« ПредишнаНапред »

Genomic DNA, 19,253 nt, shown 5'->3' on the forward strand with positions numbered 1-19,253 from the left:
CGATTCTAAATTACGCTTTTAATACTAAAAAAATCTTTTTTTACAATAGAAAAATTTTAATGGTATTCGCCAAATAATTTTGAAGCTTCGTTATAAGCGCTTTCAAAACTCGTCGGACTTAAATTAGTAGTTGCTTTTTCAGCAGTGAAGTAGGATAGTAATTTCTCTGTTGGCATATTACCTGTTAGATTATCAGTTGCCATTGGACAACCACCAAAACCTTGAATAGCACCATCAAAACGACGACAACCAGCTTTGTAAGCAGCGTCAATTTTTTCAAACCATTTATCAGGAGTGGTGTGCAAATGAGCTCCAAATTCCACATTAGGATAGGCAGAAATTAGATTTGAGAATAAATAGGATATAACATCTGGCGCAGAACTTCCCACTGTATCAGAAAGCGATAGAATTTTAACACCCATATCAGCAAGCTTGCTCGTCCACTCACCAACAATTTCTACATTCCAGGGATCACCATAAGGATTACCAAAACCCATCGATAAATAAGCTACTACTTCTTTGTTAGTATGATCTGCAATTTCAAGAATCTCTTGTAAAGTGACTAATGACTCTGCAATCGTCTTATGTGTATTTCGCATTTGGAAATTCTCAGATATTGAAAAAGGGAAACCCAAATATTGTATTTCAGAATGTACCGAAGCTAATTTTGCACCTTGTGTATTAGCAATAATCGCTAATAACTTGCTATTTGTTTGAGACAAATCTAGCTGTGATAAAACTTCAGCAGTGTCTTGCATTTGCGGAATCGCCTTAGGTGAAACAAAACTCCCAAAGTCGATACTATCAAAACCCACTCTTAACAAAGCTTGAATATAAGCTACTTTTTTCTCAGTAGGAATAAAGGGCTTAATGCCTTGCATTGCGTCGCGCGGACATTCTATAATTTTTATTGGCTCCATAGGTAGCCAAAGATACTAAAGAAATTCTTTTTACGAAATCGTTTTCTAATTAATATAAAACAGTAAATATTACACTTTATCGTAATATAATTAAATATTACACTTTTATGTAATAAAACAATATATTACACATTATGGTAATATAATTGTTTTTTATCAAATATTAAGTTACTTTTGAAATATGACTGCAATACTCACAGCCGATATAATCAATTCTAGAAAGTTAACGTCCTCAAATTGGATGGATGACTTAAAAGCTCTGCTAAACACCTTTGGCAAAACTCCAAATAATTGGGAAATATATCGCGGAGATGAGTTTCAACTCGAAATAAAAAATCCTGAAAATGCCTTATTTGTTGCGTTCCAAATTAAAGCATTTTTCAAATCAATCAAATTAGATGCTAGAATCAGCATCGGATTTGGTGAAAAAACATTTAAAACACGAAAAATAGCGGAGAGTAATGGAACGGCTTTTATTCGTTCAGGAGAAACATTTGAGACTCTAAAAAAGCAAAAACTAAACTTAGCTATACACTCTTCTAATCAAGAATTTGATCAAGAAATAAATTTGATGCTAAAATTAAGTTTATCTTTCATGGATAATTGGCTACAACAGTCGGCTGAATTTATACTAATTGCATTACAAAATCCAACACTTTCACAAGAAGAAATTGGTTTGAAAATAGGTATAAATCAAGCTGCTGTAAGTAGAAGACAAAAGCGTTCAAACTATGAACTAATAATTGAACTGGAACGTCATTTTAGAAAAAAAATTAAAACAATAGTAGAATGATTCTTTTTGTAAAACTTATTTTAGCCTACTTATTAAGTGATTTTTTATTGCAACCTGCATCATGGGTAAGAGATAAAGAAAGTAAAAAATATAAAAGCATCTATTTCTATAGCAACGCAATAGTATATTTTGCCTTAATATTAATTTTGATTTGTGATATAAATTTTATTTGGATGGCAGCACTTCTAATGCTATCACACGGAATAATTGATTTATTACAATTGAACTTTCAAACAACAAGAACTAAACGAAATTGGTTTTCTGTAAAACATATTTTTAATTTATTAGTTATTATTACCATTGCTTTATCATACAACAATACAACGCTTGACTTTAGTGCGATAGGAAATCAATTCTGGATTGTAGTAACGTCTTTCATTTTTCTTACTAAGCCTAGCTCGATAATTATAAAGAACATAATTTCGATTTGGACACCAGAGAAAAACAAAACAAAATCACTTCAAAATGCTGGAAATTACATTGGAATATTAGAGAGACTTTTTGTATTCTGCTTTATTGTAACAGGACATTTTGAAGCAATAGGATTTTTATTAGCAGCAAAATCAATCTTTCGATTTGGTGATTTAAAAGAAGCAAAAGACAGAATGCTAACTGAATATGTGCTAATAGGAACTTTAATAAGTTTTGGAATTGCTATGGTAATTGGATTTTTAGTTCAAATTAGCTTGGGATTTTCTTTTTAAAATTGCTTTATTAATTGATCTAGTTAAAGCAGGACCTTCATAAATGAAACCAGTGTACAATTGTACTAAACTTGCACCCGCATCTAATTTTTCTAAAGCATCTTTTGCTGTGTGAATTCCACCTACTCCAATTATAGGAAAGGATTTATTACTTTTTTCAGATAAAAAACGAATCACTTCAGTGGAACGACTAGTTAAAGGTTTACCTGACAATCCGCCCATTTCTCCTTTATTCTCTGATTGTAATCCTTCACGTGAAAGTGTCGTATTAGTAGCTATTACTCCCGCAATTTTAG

and without any advantage ; nay, contrary to every motive and every advantage that usually influence the actions of men. They preached a religion which forbids falsehood under pain of eternal punishment and misery; and yet, on this supposition, they supported that religion by falsehood; and, whilst guilty of the basest and most useless knavery themselves, they were taking infinite pains, and enduring the greatest labour and suffering, in order to teach mankind honesty. This is a mode of acting so contrary to all experience, to all the principles of human nature, and to all the motives of human conduct, as to exceed the bounds of belief, and to compel every reasonable being at once to reject such a supposition as absurd and monstrous. Hence the facts related in the Gospels and Acts of the Apostles, especially, even those evidently miraculous, must be true; for the testimony of those who die for what they assert, and of which they are competent judges, is sufficient evidence to support any miracle whatever.